Education

5 take-aways on Cedar Rapids schools facilities plan

Board vote on fate of elementary schools could come Monday

Panelists representing the Cedar Rapids school district present information Wednesday to an audience who came to hear details about a facilities plan that includes closing eight elementaries and rebuilding or renovating 13 others. The forum, sponsored by The Gazette, was held at the downtown Cedar Rapids Public Library. (Liz Martin/The Gazette)
Panelists representing the Cedar Rapids school district present information Wednesday to an audience who came to hear details about a facilities plan that includes closing eight elementaries and rebuilding or renovating 13 others. The forum, sponsored by The Gazette, was held at the downtown Cedar Rapids Public Library. (Liz Martin/The Gazette)
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CEDAR RAPIDS — The Cedar Rapids school board could decide as soon as Monday whether to set in motion the closure of eight elementary schools and reconstruction of the remaining 13.

Under development for more than a year, the proposal before the board formally was presented Dec. 11. As it calls for big changes for students, parents, school district staff and the city itself, it has been met with a mix of criticism, cheers and questions.

A Wednesday forum, moderated by The Gazette’s Executive Editor Zack Kucharski and Opinion Page Editor Todd Dorman, sought answers to some of the queries. (A recording of the forum can be replayed at TheGazette.com)

The forum’s panel included Cedar Rapids Superintendent Brad Buck, school board President John Laverty, board Vice President Nancy Humbles, district Chief Financial Officer Steve Graham and Shellie Pike, a member of the committee that developed the plan.

Here are five key take-aways from the forum:

No work will start before January 2019, and specifics of the plan could change.

Work on the first project — likely Coolidge Elementary — wouldn’t begin for at least a year. Coolidge is one of the schools in the plan’s first tier, along with Arthur and Jackson, envisioned as being the first of 10 elementaries to be razed and then replaced.

The school board also plans to adopt a policy requiring it to “pause” and reassess the plan at least every five years.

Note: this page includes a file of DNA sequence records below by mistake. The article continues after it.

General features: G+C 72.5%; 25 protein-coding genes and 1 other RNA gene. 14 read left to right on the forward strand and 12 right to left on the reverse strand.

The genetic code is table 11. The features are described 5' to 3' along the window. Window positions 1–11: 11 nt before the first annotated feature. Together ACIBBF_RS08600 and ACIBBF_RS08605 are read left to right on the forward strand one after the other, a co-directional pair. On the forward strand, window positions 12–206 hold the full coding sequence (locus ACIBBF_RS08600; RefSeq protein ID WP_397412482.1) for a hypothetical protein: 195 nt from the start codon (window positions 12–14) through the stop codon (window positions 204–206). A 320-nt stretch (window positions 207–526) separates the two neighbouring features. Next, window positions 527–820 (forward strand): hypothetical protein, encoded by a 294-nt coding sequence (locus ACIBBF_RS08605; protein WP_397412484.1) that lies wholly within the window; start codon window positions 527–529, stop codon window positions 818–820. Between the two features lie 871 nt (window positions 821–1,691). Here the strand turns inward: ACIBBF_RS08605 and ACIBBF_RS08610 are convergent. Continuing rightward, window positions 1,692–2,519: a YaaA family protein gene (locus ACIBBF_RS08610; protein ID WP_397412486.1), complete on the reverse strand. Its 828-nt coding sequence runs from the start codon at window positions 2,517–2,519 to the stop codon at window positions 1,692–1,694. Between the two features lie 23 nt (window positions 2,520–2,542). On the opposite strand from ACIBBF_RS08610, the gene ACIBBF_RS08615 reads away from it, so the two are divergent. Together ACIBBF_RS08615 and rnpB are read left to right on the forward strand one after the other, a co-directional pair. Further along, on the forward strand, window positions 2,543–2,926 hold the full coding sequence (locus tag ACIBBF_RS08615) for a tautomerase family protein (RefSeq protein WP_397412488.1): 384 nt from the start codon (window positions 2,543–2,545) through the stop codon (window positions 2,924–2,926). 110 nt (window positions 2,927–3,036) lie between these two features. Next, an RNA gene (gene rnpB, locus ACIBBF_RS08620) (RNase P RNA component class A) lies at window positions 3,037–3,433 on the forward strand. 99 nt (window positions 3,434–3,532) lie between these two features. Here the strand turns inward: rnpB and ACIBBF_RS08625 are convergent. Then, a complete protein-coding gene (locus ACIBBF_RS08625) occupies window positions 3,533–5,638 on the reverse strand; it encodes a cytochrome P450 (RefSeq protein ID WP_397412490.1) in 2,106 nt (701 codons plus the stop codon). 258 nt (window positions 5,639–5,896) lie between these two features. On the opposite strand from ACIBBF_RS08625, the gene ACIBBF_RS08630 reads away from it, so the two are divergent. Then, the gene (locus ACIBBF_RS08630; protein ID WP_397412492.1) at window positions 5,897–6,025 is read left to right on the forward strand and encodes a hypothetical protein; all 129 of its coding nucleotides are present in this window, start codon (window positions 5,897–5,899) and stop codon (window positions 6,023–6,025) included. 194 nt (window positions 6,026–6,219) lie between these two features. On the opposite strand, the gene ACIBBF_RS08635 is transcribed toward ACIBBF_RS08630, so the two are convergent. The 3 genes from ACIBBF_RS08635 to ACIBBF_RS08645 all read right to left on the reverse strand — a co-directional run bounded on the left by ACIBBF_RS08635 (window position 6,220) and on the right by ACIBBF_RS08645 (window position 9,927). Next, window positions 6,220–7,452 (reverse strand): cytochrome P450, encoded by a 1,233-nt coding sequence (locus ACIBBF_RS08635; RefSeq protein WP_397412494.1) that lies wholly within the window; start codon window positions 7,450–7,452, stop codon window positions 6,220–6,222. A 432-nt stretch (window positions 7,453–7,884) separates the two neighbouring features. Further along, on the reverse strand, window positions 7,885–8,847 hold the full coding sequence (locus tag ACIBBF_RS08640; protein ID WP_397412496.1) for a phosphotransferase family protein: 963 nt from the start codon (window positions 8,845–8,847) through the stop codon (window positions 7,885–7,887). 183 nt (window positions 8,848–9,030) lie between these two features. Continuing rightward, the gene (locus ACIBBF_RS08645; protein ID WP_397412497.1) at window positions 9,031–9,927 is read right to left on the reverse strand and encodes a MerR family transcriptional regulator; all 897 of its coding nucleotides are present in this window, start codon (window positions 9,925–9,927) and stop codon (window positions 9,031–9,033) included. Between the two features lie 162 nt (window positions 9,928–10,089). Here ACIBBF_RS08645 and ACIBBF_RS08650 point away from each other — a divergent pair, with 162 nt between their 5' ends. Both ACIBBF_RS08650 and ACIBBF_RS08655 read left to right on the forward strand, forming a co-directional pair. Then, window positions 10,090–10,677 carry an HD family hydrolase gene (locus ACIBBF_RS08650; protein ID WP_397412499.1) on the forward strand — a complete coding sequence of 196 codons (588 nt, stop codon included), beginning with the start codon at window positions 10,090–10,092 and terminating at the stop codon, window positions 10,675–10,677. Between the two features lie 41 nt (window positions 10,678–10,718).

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That also means the list of schools slated for closure — Madison, Truman, Garfield, Kenwood, Taylor, Van Buren, Grant Wood and Nixon — could change as the board revisits the plan.

“We’re not arrogant enough to think we are all knowing for 15 years out,” Laverty said.

The district needs fewer schools because it has fewer students. That is, in part, because of white flight.

Data shows the students who open enroll out of the district are disproportionately white and upper- or middle-class, Buck said.

He speculated those students leave Cedar Rapids for the Linn-Mar and College community districts, and the Marion Independent’s home school program, for one of three things: better academic records, fewer disciplinary issues and newer facilities.

“When you pulled up to a facility and everything was new, there was an assumption that everything happening in those schools was aligned with what was happening outside,” he said.

The cost of fulfilling the facilities plan is about the same as the cost of maintaining existing schools.

The facilities proposal comes with a price tag of about $224 million.

“We’re going to be spending pretty much the same amount of money whether we do something or we do nothing,” Graham said.

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But investing in newer, more efficient buildings rather than the maintenance of older schools could allow for operational cost savings. Those dollars could be reinvested in the classroom, he said.

The new schools also would be built “with every child in mind,” Buck said, quoting a teacher who works with students who have special needs.

That would mean more accessibility, he said, as well as services for students who receive English Language Learning Services or special education services in every school. Those services currently are offered in only select buildings.

Schools with 600 students would also have four teachers for each grade. That number would allow schools to stay closer to district goals for class sizes.

If the state’s penny sales tax for schools, SAVE, isn’t extended, there will likely be a bond referendum.

“There’s only one other funding stream, and it was definitely considered, and that’s raising property taxes and taking it to a bond vote,” Laverty said.

A bond would need to be approved by 60 percent of voters in the district, and Graham estimated it would add $1 or $2 to the district’s property tax levy rate.

Updates to middle and high schools likely would come later, in about 15 years, and those would probably need to be funded by a bond as well.

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The facilities plan is part of a larger district strategic plan.

Wide achievement gaps exist in Cedar Rapids schools, Buck said, especially for students who are racial or ethnic minorities, who qualify for free or reduced-price lunch, who receive special education services or whose first language isn’t English.

“If a student finds him or herself in one or more of those categories, there are some realities in our current system,” he said.

The district’s five-pronged strategic plan will attempt to address those “uncomfortable” realities, Buck said.

l Comments: (319) 398-8330; molly.duffy@thegazette.com

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